Anyone with the slightest background in agriculture knows that harvest season is the busiest time for farmers. In Indiana, we have a strong agriculture heritage known for supplying wheat, oats, rye, alfalfa, corn, and soybeans to the rest of our nation, and to remote parts of the world. Sleep is unheard of at harvest time—every waking moment is devoted to bringing the crops in on time.
Humidity levels, time of day, weather and proper operation of machinery and equipment are just a few of the factors that must be constantly monitored to harvest a crop at its peak. We understand the urgency that drives you during this time of year, and we know the last thing you have time for is a malfunction in your drainage system, a burst waterline or a backed-up septic tank at home.
Your crops keep growing, and the harvest must go on!
You can depend on Shankster Bros.
Unfortunate events often choose the worst possible time to present themselves. For a farmer, harvest season is that time. When you call us with a problem—be it farm drainage, pipes or septic—we respond quickly and work efficiently to get your harvest up and running again. We have enough agricultural experience to know that, sometimes, your very livelihood depends on it.
Maybe you’re in the middle of cutting alfalfa and your swather sinks where a new drainage system was installed just a few years ago. You need emergency maintenance service, and you need it now.
Or, maybe you just got the last of the corn harvested before last night’s storm, but when you get up in the morning, you find that your great grandfather’s old rotting barn has blown over. Debris is blocking your driveway, and you need emergency demolition service, fast.
Don’t fret! Instead, call us with your problem. We’ll be there before you can say, “Busy season.”
Crop Irrigation and Drainage Systems = Responsible Water Use
Agriculture in Indiana
Agriculture is the largest industry in the state of Indiana, and Indiana is one of the top agricultural states in the nation. Unlike some states, drought isn’t usually a problem as we’ve been blessed with an ample supply of water. However, over-saturation and lack of drainage can be a problem.
Why good drainage is important
Water is good—yes—but too much of a good thing can be a bad thing, and in agriculture, too much water is a very bad thing. Without adequate soil drainage, water surplus can cause soil erosion, stunted root growth, crop nutrition deficiency, and a decline in crop production. Because of naturally occurring land formation and soil conditions, only about half of Indiana’s cropland is able to utilize natural drainage processes. The other half relies on artificial irrigation and drainage and this is an issue.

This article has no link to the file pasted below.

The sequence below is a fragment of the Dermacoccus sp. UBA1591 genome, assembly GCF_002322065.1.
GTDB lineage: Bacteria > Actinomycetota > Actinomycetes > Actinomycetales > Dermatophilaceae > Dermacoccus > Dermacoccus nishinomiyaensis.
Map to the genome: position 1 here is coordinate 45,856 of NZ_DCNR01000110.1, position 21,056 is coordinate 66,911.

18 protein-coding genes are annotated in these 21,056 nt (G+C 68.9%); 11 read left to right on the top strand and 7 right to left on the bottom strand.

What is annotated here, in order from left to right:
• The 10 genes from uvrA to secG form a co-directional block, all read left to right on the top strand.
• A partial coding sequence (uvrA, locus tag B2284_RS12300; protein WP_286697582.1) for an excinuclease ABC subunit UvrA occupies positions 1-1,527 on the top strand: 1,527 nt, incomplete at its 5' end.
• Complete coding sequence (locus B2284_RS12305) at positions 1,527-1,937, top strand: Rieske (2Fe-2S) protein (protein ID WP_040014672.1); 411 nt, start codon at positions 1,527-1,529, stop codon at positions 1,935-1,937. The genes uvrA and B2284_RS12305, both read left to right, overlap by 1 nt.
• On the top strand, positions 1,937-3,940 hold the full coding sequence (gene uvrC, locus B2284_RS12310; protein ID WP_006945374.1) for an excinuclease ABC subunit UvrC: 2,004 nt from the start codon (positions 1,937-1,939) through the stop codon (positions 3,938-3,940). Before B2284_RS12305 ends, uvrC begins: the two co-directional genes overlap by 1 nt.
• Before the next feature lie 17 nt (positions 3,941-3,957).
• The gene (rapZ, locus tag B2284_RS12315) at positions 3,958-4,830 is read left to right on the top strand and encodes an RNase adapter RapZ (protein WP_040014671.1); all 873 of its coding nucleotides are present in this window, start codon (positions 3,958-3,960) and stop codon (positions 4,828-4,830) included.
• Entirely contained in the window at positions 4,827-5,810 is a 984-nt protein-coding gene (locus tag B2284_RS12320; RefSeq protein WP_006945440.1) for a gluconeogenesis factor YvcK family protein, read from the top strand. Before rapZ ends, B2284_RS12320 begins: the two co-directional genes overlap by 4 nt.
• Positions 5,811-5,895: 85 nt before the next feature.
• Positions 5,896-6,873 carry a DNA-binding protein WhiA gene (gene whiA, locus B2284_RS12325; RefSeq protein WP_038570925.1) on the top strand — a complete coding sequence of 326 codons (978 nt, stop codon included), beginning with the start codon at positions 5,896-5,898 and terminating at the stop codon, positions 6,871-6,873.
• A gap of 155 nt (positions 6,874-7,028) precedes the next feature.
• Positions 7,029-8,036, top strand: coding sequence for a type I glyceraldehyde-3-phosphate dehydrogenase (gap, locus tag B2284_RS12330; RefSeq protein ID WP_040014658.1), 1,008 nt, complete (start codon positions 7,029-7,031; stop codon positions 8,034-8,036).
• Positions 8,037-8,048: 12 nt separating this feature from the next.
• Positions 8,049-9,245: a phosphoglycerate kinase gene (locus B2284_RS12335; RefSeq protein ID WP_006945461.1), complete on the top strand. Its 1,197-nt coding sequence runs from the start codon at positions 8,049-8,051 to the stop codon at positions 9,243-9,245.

How artificial irrigation drainage can benefit your crops
All soil is made up of particles like silt, sand, clay, and decomposed plant matter. Root systems grow in the spaces between the particles. Space between the soil particles is sparse and can become oversaturated if exposed to prolonged periods of excess water, suffocating, and eventually killing the root systems. The purpose of artificial drainage is to give your excess water somewhere to go; making room for air between the soil particles, improving aeration, and allowing oxygen to reach your crop’s roots.
Different kinds of artificial drainage
Two kinds of artificial drainage are commonly used for agriculture in Indiana: surface drainage and subsurface drainage. At Shankster Bros., we specialize in both methods, as most fields require a combination of the two.
Surface drainage is a method used to keep excess water from pooling on the soil’s surface. Techniques used include leveling land, building surface inlets into subsurface drains, and creating ditches and waterways.
Subsurface drainage, on the other hand, most often uses perforated tubes, or “tiles” to drain excess water from the soil. In this method, perforated tubes are buried 2-4 feet below the surface of the soil. When water levels become higher than the depth at which the tubes have been buried, the overflow drains into the tubes and away from your field.
Artificial drainage and the environment
When Indiana was first settled, wetlands made up much of the landscape. This posed an issue for human inhabitants, including vast swarms of mosquitos and dangerous bouts of malaria. Using artificial drainage, most of the original wetlands have been drained away, leaving rich, fertile soil in its place.
Two of the benefits that have come from draining the wetlands are better public health and good crop soil. Even though results have been positive, it’s important that every farmer consider longevity and environmental impact when installing artificial drainage. Installing artificial drainage without considering the long-term health of the surrounding landscape is not only thoughtless, but it’s also irresponsible.
It’s important to maintain a healthy environment for both moral and practical levels. Short-term fixes will not sustain future crops and agriculture—the industry that feeds our families and communities.
Finding a professional to install an artificial water system the right way
We live in a state where abundant water supply is normal, but let’s use it wisely. Responsible irrigation and drainage practices are important for healthy production in agriculture, a healthy environment, and ultimately, a healthy community. Proper setup of crop irrigation and drainage system can help your crops to prosper—but it’s essential you find a professional who will install a crop irrigation and drainage system the right way.